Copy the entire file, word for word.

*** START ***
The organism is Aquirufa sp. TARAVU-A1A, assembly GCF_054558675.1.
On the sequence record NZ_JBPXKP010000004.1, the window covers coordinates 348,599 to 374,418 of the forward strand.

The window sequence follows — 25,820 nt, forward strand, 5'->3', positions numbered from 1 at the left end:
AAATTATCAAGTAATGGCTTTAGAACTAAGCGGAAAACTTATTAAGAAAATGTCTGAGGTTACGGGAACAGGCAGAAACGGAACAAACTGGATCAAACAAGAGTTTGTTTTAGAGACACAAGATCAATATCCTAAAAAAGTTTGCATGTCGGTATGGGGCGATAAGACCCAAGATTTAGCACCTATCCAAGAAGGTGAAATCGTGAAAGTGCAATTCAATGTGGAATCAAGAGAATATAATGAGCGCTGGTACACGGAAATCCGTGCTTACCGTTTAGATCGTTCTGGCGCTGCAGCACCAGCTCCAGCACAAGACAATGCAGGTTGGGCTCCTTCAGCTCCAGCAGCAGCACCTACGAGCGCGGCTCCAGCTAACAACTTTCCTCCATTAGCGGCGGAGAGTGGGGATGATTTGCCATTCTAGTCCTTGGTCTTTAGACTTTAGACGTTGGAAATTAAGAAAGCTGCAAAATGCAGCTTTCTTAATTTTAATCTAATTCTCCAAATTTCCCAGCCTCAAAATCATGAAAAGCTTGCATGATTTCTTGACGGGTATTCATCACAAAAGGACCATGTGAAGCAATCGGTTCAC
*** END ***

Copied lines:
The organism is Aquirufa sp. TARAVU-A1A, assembly GCF_054558675.1.
On the sequence record NZ_JBPXKP010000004.1, the window covers coordinates 348,599 to 374,418 of the forward strand.

The window sequence follows — 25,820 nt, forward strand, 5'->3', positions numbered from 1 at the left end:
AAATTATCAAGTAATGGCTTTAGAACTAAGCGGAAAACTTATTAAGAAAATGTCTGAGGTTACGGGAACAGGCAGAAACGGAACAAACTGGATCAAACAAGAGTTTGTTTTAGAGACACAAGATCAATATCCTAAAAAAGTTTGCATGTCGGTATGGGGCGATAAGACCCAAGATTTAGCACCTATCCAAGAAGGTGAAATCGTGAAAGTGCAATTCAATGTGGAATCAAGAGAATATAATGAGCGCTGGTACACGGAAATCCGTGCTTACCGTTTAGATCGTTCTGGCGCTGCAGCACCAGCTCCAGCACAAGACAATGCAGGTTGGGCTCCTTCAGCTCCAGCAGCAGCACCTACGAGCGCGGCTCCAGCTAACAACTTTCCTCCATTAGCGGCGGAGAGTGGGGATGATTTGCCATTCTAGTCCTTGGTCTTTAGACTTTAGACGTTGGAAATTAAGAAAGCTGCAAAATGCAGCTTTCTTAATTTTAATCTAATTCTCCAAATTTCCCAGCCTCAAAATCATGAAAAGCTTGCATGATTTCTTGACGGGTATTCATCACAAAAGGACCATGTGAAGCAATCGGTTCAC